Defense Lawyers Decry Charges in Enron Trial
LINDA WERTHEIMER, host:
Opening statements began yesterday in the trial of Enron's two former top executives. Prosecutors portrayed Ken Lay and Jeff Skilling as frauds who deceived investors while lining their own pockets. Defense lawyers countered that the government's indictments were manufactured for the court of public opinion, and would not stand up to the rigorous scrutiny of a federal court.
NPR's Wade Goodwin reports.
WADE GOODWIN reporting:
The government got its case off to a strong start by taking what promises to be an enormously complicated prosecution and turning it into a simple idea. This trial is not about off balance sheet partnerships, or the misuse of corporate reserve funds, or even the bilking of the State of California out of billions of dollars. It was about two executives banking hundreds of millions of dollars while lying to their employees, Wall Street, and the investing public, as their company headed toward extinction.
Prosecutor John Houston began his opening statement by playing audio and videotapes of former CEO Jeff Skilling briefing Enron executives about the dire condition of the company's broadband division. Skilling described an unbelievably bad revenue environment. He said the division's cost structure was out of control, and that employees were going to have to be transferred out to stop the bleeding. When the audio stopped, Houston turned to the jury and said, You just heard the facts, now listen to the fiction.
Then the court heard Skilling again, this time talking to investors and analysts, and the message was completely different. Skilling said Enron's broadband services division was doing just fine and that he was feeling very good about it.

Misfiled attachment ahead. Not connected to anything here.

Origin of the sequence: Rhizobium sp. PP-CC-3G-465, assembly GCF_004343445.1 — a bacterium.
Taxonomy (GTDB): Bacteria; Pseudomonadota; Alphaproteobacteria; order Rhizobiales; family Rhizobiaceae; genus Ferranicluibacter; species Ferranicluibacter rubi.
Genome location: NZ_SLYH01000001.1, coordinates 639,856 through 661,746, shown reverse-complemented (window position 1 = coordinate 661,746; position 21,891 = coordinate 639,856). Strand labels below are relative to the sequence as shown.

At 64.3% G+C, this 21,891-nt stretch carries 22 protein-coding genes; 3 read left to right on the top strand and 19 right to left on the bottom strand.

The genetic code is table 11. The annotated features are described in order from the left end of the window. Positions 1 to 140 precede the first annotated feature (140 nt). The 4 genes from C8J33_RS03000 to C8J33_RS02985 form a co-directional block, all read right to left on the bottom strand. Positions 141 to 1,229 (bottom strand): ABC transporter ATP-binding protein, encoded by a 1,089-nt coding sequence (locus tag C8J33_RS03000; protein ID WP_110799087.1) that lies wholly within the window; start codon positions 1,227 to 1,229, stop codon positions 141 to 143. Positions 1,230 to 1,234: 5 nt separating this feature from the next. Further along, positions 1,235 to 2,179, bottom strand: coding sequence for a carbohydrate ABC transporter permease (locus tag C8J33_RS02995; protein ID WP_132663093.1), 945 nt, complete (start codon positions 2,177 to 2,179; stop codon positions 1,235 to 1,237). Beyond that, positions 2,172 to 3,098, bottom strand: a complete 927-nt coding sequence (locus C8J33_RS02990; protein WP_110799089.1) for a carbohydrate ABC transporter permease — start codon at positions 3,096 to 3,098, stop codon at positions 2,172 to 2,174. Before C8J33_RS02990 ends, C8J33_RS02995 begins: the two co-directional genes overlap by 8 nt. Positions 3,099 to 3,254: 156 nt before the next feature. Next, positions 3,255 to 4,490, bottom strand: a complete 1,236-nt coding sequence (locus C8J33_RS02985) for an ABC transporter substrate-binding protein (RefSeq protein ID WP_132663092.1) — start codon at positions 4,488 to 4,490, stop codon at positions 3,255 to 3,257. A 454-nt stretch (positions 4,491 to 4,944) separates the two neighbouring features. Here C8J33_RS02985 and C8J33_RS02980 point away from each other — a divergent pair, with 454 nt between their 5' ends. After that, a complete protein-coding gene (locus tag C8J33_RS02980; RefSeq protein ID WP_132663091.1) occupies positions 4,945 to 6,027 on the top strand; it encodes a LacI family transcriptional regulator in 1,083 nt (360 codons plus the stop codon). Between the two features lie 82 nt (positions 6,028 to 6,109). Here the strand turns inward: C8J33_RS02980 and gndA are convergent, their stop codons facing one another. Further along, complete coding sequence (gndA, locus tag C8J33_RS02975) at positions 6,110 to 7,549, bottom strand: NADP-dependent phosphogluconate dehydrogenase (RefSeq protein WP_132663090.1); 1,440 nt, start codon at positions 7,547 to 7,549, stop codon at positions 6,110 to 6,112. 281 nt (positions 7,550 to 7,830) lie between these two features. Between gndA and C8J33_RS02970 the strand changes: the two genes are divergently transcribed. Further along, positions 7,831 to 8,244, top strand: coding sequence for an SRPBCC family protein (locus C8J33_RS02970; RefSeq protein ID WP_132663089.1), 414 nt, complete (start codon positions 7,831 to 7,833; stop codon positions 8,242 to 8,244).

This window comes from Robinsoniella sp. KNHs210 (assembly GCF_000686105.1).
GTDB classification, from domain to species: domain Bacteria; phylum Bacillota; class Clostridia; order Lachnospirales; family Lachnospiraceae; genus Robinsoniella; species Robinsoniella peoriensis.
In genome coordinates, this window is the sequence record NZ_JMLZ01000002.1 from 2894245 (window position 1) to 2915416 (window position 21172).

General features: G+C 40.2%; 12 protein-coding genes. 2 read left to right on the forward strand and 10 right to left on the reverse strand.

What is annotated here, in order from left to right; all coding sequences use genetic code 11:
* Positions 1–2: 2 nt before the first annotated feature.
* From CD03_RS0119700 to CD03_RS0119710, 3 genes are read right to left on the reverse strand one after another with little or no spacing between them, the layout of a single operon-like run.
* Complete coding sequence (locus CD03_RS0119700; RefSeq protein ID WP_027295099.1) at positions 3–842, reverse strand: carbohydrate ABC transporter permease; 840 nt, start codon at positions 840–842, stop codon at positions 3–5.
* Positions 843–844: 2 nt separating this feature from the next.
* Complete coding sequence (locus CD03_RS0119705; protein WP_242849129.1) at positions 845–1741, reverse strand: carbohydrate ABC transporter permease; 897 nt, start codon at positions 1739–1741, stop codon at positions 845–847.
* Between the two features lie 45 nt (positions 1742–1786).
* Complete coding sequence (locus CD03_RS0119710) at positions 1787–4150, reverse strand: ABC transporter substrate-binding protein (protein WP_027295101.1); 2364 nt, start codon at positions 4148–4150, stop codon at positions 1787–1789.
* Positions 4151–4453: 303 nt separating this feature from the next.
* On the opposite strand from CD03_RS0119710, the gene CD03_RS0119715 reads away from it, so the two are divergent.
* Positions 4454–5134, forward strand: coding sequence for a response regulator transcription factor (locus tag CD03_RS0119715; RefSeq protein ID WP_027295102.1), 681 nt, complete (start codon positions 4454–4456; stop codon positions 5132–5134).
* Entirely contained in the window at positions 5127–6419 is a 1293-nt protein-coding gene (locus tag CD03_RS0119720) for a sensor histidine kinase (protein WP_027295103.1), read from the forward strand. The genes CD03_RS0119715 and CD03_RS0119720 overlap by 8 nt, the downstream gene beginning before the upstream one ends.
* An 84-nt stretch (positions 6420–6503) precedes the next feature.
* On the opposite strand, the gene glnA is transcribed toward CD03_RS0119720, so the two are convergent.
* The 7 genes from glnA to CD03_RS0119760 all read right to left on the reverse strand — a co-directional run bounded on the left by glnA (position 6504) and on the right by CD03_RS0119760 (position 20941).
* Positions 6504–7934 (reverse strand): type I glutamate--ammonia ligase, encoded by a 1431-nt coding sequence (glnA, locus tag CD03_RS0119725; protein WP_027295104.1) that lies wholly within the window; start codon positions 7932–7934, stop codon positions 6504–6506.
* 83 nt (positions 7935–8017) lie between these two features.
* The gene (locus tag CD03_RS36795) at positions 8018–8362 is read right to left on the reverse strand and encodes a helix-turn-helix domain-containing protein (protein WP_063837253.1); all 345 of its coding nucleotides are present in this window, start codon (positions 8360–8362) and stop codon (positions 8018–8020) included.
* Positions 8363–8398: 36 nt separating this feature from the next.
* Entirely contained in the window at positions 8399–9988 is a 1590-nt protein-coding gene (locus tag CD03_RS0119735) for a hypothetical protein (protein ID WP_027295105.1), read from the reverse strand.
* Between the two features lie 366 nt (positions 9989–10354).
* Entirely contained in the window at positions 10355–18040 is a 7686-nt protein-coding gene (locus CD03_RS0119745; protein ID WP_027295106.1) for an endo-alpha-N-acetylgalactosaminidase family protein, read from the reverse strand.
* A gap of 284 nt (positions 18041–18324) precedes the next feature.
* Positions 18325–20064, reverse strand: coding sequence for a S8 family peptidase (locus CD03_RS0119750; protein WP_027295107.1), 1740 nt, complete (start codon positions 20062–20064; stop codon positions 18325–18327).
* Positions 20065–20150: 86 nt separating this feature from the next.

Next, Houston turned his attention to former Enron Chairman, Ken Lay. Again, the theme was that Lay misrepresented the condition of his company in the fall of 2001. Prosecutors focused on Enron whistleblower Sherron Watkins and her meeting with Lay to warn him that unless Lay took immediate action, the company would implode in a wave of accounting scandals.
In the weeks that followed, Enron's financial position grew ever more precarious. But in an online chat with company employees, Lay took pains to reassure his anxious workers that the company's cash reserves were more than adequate and that the accounting was solid.
In his opening statement, Skilling's lawyer Daniel Petrocelli countered that his client had built Enron into the powerhouse that it had become through his genius and hard work. And Petrocelli attacked the government's indictment and conviction of many of the 16 Enron executives who've already pleaded guilty. He accused the government of coercing the guilty pleas, and promised the defense would prove there were actually no crimes committed. Outside the courtroom, Petrocelli continued that line of argument.
Mr. DANIEL PETROCELLI (Attorney for Jeff Skilling): I think you've heard our message. We just want the jurors to understand what the facts are. It's all about the facts. We're not in a court of public opinion anymore; we're just going to look at evidence, witnesses, documents, facts. That was the basic message.
GOODWIN: Mike Ramsey, Ken Lay's lawyer, savaged the government's case against his client. He described the writing contained in the indictment as nearly incoherent, created by somebody with a nervous disorder. He drove home the point that failure in business is not a crime. Ramsey said that if the government tried to jail every executive whose country went bankrupt, they'd have to turn Oklahoma into a penile colony in order to hold all the convicted CEO's.
Wade Goodwin, NPR News, Houston.
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